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OPINION: Do what your favorite athletes wish they’d done. Wear a mask.



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Houston Rockets forward Chandler Parsons dunks on Washington Wizards center JaVale McGee on Jan. 16, 2012, at the Verizon Center in Washington, D.C. Tribune News Service

With the coronavirus trouncing the United States like the 1927 Yankees ganging up on a Little League crew, numerous states including Indiana have mandated that Americans wear masks in public. Naturally, scientific reasoning has been met with apathy and stubbornness from many citizens.

If we as a nation cannot collectively make a routine of using masks, there will be no sports to enjoy any time soon. Obviously, far worse things will happen in terms of general human suffering, but we’ve made it pretty clear other’s safety ranks fairly low on our list of priorities.

Nonetheless, I think several athletes would agree there are instances during games in which even simple cloth masks are absolutely essential. But what could a thin layer of fabric offer that a helmet or mouthguard doesn’t?

Well, just ask mixed martial artists Anderson Silva and Chris Weidman. It is custom at MMA weigh-ins for fighters to stare menacingly at one another from mere inches apart. At one such event in 2013, as if drawn by an unseen animal magnetism, Silva and Weidman’s mean-mugging inadvertently gave way to a brief kiss. 

There’s something truly poetic about men destined to come to blows sharing a tender moment like this, with sworn enemies finding love on the dawn of war. Even though Weidman later said Silvia had “nice lips,” the whole fiasco could have been avoided if each party had donned a mask. It’s impossible to play tonsil tennis if the ball can’t cross the net. 

Okay, so athletes occasionally share an accidental smooch. But how common is it actually? Apparently, common enough that it happened twice to members of the Cleveland Cavaliers within a two-year span. 

The Cavaliers displayed varying levels of basketball chemistry on the court in the 2015 playoffs, but their romantic chemistry was unparalleled. In Game 3 versus the Boston Celtics, Cavaliers guard Iman Shumpert happened to turn his head as teammate Anderson Varejão was speaking into his ear, resulting in an unintentionally intimate exchange.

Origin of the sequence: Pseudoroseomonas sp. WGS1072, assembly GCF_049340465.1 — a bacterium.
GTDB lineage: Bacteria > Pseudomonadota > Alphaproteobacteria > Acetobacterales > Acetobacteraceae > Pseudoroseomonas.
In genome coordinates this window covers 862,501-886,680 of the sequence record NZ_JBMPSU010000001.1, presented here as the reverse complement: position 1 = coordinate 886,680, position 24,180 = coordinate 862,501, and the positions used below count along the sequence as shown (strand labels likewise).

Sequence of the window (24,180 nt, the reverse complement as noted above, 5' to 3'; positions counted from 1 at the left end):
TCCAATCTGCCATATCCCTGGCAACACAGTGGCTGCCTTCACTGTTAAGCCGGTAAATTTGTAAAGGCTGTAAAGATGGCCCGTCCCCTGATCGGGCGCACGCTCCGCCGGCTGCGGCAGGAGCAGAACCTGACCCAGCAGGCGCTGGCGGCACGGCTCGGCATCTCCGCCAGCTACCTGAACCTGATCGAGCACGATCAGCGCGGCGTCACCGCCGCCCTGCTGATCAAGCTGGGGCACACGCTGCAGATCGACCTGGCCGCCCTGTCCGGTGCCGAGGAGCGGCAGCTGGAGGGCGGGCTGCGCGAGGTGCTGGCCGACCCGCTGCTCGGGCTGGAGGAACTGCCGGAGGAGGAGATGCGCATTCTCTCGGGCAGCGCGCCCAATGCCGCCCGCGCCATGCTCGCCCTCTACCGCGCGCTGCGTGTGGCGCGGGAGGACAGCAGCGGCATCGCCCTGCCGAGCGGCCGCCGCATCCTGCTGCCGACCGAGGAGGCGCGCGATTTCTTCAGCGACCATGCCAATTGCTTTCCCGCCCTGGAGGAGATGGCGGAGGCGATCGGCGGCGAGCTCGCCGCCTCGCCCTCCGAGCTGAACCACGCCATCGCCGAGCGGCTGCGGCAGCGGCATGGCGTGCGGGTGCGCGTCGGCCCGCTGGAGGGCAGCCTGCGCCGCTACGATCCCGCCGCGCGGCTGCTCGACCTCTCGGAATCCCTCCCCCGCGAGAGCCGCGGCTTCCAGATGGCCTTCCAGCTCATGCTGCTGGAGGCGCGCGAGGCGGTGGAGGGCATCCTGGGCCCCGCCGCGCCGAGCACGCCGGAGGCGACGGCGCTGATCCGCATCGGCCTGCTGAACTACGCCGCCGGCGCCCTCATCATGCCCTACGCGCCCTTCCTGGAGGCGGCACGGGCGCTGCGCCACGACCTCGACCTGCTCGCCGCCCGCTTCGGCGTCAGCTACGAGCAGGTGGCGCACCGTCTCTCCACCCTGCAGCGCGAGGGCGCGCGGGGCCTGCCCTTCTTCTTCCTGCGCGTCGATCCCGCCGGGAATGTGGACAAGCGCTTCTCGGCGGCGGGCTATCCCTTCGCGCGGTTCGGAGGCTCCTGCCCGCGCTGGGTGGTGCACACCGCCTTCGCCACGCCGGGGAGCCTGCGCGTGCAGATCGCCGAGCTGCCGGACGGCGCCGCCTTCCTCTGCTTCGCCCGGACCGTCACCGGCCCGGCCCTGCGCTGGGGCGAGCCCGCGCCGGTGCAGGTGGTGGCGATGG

In June 2017, tensions ran high as the Cavaliers battled the Golden State Warriors in Game 5 of the NBA Finals. However, the Cavaliers’ Tristan Thompson and the Warriors’ David West cut that tension swiftly amid a bench-clearing altercation that once again led to a split-second kiss. Having to be held back from a fight is usually a mark of ferocity but takes on a much more confusing meaning when the two parties are separated moments after brushing lips. 

Perhaps no competitor has ever had greater cause to shield his mouth and nose from the rest of the cruel, odorous world than Javale McGee. While playing for the Washington Wizards in a 2012 contest against the Houston Rockets, McGee attempted to defend a dunk by Rockets forward Chandler Parsons. 

Not only did Parsons score on McGee, but he swung from the rim in a perfect circle with McGee’s face caught between Parsons' legs for the entire 360-degree revolution. No covering would have spared McGee from giving up a basket, but it would have kept him from empathizing with an unfortunate gym towel for a few seconds. 

As for contact sports, a football helmet is meant to prevent brain trauma, but did little to protect former New York Jets quarterback Mark Sanchez from the emotional trauma he endured Thanksgiving 2012.

On a botched play, Sanchez found himself staring down a lightless tunnel when he slid face-first into the backside of offensive lineman Brandon Moore. He then dropped the ball in what is now infamously called the “Butt Fumble.”

We mock Sanchez for almost spearing his head into a teammate’s behind, yet we behave as if our heads are firmly wedged up our own rear ends. So please, please wear a mask. I really don’t want to be known as the highly privileged first-world country that utterly butt-fumbled the pandemic.

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